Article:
The Christian Bible includes a theme of service and salvation which, when manipulated to do so, can present the American Christian identity as the redeemer of other, purportedly less legitimate religions. Christianity itself contains a narrative of redemption and self-sacrifice, with a god-prophet who died to save mankind from its sins and the ability to be redeemed in the eyes of God. Several passages in the Bible reference the sacrifice of God and Jesus, including John 3:16: For God so loved the world, that he gave his only begotten Son, that whosoever believeth in him should not perish, but have everlasting life. (King James Bible) According to the Christian religion, the potential for eternal life is contingent upon this sacrifice. The Bible also calls upon individuals to follow in Jesuss footsteps through self-sacrifice and service. Romans 12:1 states, I beseech you therefore, brethren, by the mercies of God, that ye present your bodies a living sacrifice, holy, acceptable unto God, [which is] your reasonable service. The living sacrifice of Gods followers is meant to parallel but not equal Jesus sacrifice of his life, as the sacrifice presented by followers is one of service to God. Click for next pageHome page One of the aspects of this service is spreading the word of God, and increasing his following while saving the souls of nonbelievers from damnation. Mark 16:15-16:16 state: And he said unto them, Go ye into all the world, and preach the gospel to every creature. He that believeth and is baptized shall be saved; but he that believeth not shall be damned. Not only, then, does the Bible require the spread of Christianity for Christians themselves, but as a necessary factor in keeping nonbelievers from a deplorable fate. Through this dogma, Christians are destined to save the nonbelievers. Furthermore, these Christians are being observed by God and the world as examples. As put in Matthew 5:14-16, "You are the light of the world. A city set on a hill cannot be hidden. Nor do men light a lamp, and put it under the peck-measure, but on the lampstand; and it gives light to all who are in the house. This passage was used by John Winthrop in the early days of the colonies and is still used in modern political speeches.
To presume that I could adequately address the politics behind Islamophobia in America in one brief segment of one project would be quite absurd. Nonetheless, it seems equally absurd to discuss Islamophobia in America without acknowledging that its origins are, in large part, politically motivated. The medias depiction of Islam both fuels and is fueled by the desires and fears of American majorities, and these desires and fears are directly linked to the current political climate. I will not spend much time here explaining the milestones of the wars in Iraq and Afghanistan, and for the purposes of this project I will assume a basic knowledge of these recent events in history. I will, however, touch upon the fact that these wars are widely thought to be economically motivated. I refer the reader to the following articles, not to attempt to indoctrinate to my particular view on these wars but to point out something that is important to keep in mind when discussing Islamophobia: that while ideology may be an important part of the mentality surrounding Americas relationship with countries with Muslim majorities, there is a persistent economic and political force behind them. Lest a reader come away from my project thinking that I am attempting to convince them that America is on a purely ideological crusade, I present the work of individuals who have done a far more thorough job than I could in a small space of discussing potential economic motivations for these wars. This article outlines the reasons for which many believe that the war in Afghanistan was economically motivated: (http://www.counterpunch.org/monbiot2.html) Noam Chomsky has also written in some length on this subject, both regarding Afghanistan and Iraq. (http://www.chomsky.info/articles/20080708.htm)http://www.counterpunch.org/monbiot2.htmlhttp://www.chomsky.info/articles/20080708.htm By the rationale of these arguments, the otherizing of Muslims and media propagation of fear is a means to an end. The wars, Americas role in them, and the rhetoric surrounding them explains why Muslims in particular are the current object of American ostracizing and fear. Next pageHome page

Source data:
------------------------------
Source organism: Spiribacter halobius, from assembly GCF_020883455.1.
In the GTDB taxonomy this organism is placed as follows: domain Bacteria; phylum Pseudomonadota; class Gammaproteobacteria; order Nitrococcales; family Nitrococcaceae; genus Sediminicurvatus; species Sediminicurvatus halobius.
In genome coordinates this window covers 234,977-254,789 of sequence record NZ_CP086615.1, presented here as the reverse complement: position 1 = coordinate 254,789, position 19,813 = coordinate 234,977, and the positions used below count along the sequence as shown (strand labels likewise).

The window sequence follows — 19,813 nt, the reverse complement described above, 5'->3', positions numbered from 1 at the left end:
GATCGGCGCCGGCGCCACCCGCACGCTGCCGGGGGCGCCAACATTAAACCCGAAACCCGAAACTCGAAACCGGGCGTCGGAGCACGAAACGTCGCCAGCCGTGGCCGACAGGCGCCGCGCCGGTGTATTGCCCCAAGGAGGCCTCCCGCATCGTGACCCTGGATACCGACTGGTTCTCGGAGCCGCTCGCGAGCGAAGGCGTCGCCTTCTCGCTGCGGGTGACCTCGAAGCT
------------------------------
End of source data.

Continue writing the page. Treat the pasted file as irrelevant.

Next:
Politicians who are in support of the wars have been quick to use the propensity of people to unite against an other to their political advantage. Probably the most salient example of such a politician is George W. Bush. In his 2004 State of the Union Address, he stated that Home pagePrevious page
Works Cited "Address to a Joint Session of Congress Following 9/11 Attacks." American Rhetoric. N.p., 20 Sep 2001. Web. 15 Nov 2010.. Chow, Rey. The Protestant Ethnic and the Spirit of Capitalism. New York: Columbia University Press, 2002. Print. Cohen, Jere. Protestantism and Capitalism: The Mechanisms of Influence. New York: Walter de Gruyter, Inc, 2002. Print. Elliott, Gregory. "Social Psychology." Brown University. Providence, RI. 13 Nov 2008. Lecture. Gottschalk, Peter, and Gabriel Greenberg. Islamophobia: Making Muslims the Enemy. Plymouth: Rowman & Littlefield Publishers, Inc., 2008. Print. Guevara, Ernesto Che. "Socialism and Man in Cuba." Ocean Books. Ocean Press, 12 Mar 1965. Web. 13 Nov 2010.. Guyutt, Nicholas. "'The Outskirts of Our Happiness': Race and the Lure of Colonization in the Early Republic." Journal of American History. 95.4 (2009): 986-1011. Print. Hajela, Deepti. "Pamela Geller's 'Leaving Islam?' Ads Cause Controversy." Huffington Post (2010): n. pag. Web. 22 Oct 2010.. Jackson, Richard. Writing the war on terrorism: language, politics and counter-terrorism. New York: Manchester University Press, 2005. Print. Mangan, Katherine. "Texas A&M's Bottom-Line Ratings of Professors Find That Most Are Cost- Effective." Chronicle of Higher Education. (2010): Print. Marx, Karl. "Economic & Philosophic Manuscripts of 1844." Translated to English by Martin Mulligan. Karl Marx Works. Progress Publishers, 2009. Web. 22 Oct 2010. Smith, Ben, and Maggie Haberman. "GOP Takes Harsher Stance Toward Islam." Politico (2010): n. pag. Web. 22 Oct 2010.. "Text of President Bush's 2004 State of the Union Address." Washington Post 20 Jan 2004, Print. "Weapons of the Spirit." Chambon Foundation. Chambon Institute, 20 May 2009. Web. 15 Nov 2010.. Home Page